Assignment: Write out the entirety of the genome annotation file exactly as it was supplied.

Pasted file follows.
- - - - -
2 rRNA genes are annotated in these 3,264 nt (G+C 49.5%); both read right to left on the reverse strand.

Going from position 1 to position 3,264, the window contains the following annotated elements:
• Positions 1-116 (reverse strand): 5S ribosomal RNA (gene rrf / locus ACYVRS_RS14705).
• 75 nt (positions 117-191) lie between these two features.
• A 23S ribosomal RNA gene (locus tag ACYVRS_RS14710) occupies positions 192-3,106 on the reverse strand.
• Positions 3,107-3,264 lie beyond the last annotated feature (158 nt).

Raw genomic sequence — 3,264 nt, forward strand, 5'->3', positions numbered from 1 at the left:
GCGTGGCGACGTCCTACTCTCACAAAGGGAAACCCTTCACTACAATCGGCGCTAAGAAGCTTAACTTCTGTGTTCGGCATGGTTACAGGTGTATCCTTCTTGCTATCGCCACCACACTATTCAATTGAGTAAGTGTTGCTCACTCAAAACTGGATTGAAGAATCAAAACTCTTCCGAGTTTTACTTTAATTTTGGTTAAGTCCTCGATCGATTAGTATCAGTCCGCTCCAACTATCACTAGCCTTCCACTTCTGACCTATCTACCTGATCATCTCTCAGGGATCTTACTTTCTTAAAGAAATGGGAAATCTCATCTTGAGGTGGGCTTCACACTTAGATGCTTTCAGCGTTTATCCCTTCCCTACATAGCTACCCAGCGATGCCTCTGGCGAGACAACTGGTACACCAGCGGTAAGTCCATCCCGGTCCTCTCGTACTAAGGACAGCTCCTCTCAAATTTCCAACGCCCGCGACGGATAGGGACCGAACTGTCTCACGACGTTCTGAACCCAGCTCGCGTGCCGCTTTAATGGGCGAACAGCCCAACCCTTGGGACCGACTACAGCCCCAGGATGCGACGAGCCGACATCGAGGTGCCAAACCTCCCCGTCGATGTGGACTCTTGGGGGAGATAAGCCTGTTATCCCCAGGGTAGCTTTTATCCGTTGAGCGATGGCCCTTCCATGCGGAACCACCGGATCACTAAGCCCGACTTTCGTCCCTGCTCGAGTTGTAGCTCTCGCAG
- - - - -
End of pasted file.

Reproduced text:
2 rRNA genes are annotated in these 3,264 nt (G+C 49.5%); both read right to left on the reverse strand.

Going from position 1 to position 3,264, the window contains the following annotated elements:
• Positions 1-116 (reverse strand): 5S ribosomal RNA (gene rrf / locus ACYVRS_RS14705).
• 75 nt (positions 117-191) lie between these two features.
• A 23S ribosomal RNA gene (locus tag ACYVRS_RS14710) occupies positions 192-3,106 on the reverse strand.
• Positions 3,107-3,264 lie beyond the last annotated feature (158 nt).

Raw genomic sequence — 3,264 nt, forward strand, 5'->3', positions numbered from 1 at the left:
GCGTGGCGACGTCCTACTCTCACAAAGGGAAACCCTTCACTACAATCGGCGCTAAGAAGCTTAACTTCTGTGTTCGGCATGGTTACAGGTGTATCCTTCTTGCTATCGCCACCACACTATTCAATTGAGTAAGTGTTGCTCACTCAAAACTGGATTGAAGAATCAAAACTCTTCCGAGTTTTACTTTAATTTTGGTTAAGTCCTCGATCGATTAGTATCAGTCCGCTCCAACTATCACTAGCCTTCCACTTCTGACCTATCTACCTGATCATCTCTCAGGGATCTTACTTTCTTAAAGAAATGGGAAATCTCATCTTGAGGTGGGCTTCACACTTAGATGCTTTCAGCGTTTATCCCTTCCCTACATAGCTACCCAGCGATGCCTCTGGCGAGACAACTGGTACACCAGCGGTAAGTCCATCCCGGTCCTCTCGTACTAAGGACAGCTCCTCTCAAATTTCCAACGCCCGCGACGGATAGGGACCGAACTGTCTCACGACGTTCTGAACCCAGCTCGCGTGCCGCTTTAATGGGCGAACAGCCCAACCCTTGGGACCGACTACAGCCCCAGGATGCGACGAGCCGACATCGAGGTGCCAAACCTCCCCGTCGATGTGGACTCTTGGGGGAGATAAGCCTGTTATCCCCAGGGTAGCTTTTATCCGTTGAGCGATGGCCCTTCCATGCGGAACCACCGGATCACTAAGCCCGACTTTCGTCCCTGCTCGAGTTGTAGCTCTCGCAG